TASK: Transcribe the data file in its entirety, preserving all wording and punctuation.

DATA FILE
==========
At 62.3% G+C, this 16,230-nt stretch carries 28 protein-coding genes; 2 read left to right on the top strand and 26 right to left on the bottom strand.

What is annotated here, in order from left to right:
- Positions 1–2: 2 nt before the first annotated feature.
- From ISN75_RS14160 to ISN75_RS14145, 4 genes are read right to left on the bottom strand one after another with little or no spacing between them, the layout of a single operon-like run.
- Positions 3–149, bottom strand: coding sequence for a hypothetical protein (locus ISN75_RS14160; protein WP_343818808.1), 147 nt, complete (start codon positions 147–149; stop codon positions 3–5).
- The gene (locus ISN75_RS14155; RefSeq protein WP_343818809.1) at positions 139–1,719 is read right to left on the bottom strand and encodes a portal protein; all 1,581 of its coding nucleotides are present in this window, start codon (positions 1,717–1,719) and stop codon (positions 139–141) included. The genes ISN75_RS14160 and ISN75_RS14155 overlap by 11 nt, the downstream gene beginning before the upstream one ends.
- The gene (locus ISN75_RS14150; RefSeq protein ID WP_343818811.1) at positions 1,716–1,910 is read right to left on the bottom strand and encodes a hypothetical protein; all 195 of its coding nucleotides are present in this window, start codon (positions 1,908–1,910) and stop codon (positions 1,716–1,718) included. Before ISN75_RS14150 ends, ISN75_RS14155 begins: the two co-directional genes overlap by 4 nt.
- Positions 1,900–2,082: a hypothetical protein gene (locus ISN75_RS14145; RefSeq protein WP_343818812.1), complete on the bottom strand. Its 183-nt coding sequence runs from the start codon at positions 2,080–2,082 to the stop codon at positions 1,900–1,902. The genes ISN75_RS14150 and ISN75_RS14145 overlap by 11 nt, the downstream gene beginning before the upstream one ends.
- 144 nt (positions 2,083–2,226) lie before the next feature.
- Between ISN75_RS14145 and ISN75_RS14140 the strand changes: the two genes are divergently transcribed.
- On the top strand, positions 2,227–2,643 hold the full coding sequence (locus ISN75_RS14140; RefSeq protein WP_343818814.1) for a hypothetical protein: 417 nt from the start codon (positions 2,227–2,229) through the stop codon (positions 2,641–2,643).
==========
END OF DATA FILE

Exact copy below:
At 62.3% G+C, this 16,230-nt stretch carries 28 protein-coding genes; 2 read left to right on the top strand and 26 right to left on the bottom strand.

What is annotated here, in order from left to right:
- Positions 1–2: 2 nt before the first annotated feature.
- From ISN75_RS14160 to ISN75_RS14145, 4 genes are read right to left on the bottom strand one after another with little or no spacing between them, the layout of a single operon-like run.
- Positions 3–149, bottom strand: coding sequence for a hypothetical protein (locus ISN75_RS14160; protein WP_343818808.1), 147 nt, complete (start codon positions 147–149; stop codon positions 3–5).
- The gene (locus ISN75_RS14155; RefSeq protein WP_343818809.1) at positions 139–1,719 is read right to left on the bottom strand and encodes a portal protein; all 1,581 of its coding nucleotides are present in this window, start codon (positions 1,717–1,719) and stop codon (positions 139–141) included. The genes ISN75_RS14160 and ISN75_RS14155 overlap by 11 nt, the downstream gene beginning before the upstream one ends.
- The gene (locus ISN75_RS14150; RefSeq protein ID WP_343818811.1) at positions 1,716–1,910 is read right to left on the bottom strand and encodes a hypothetical protein; all 195 of its coding nucleotides are present in this window, start codon (positions 1,908–1,910) and stop codon (positions 1,716–1,718) included. Before ISN75_RS14150 ends, ISN75_RS14155 begins: the two co-directional genes overlap by 4 nt.
- Positions 1,900–2,082: a hypothetical protein gene (locus ISN75_RS14145; RefSeq protein WP_343818812.1), complete on the bottom strand. Its 183-nt coding sequence runs from the start codon at positions 2,080–2,082 to the stop codon at positions 1,900–1,902. The genes ISN75_RS14150 and ISN75_RS14145 overlap by 11 nt, the downstream gene beginning before the upstream one ends.
- 144 nt (positions 2,083–2,226) lie before the next feature.
- Between ISN75_RS14145 and ISN75_RS14140 the strand changes: the two genes are divergently transcribed.
- On the top strand, positions 2,227–2,643 hold the full coding sequence (locus ISN75_RS14140; RefSeq protein WP_343818814.1) for a hypothetical protein: 417 nt from the start codon (positions 2,227–2,229) through the stop codon (positions 2,641–2,643).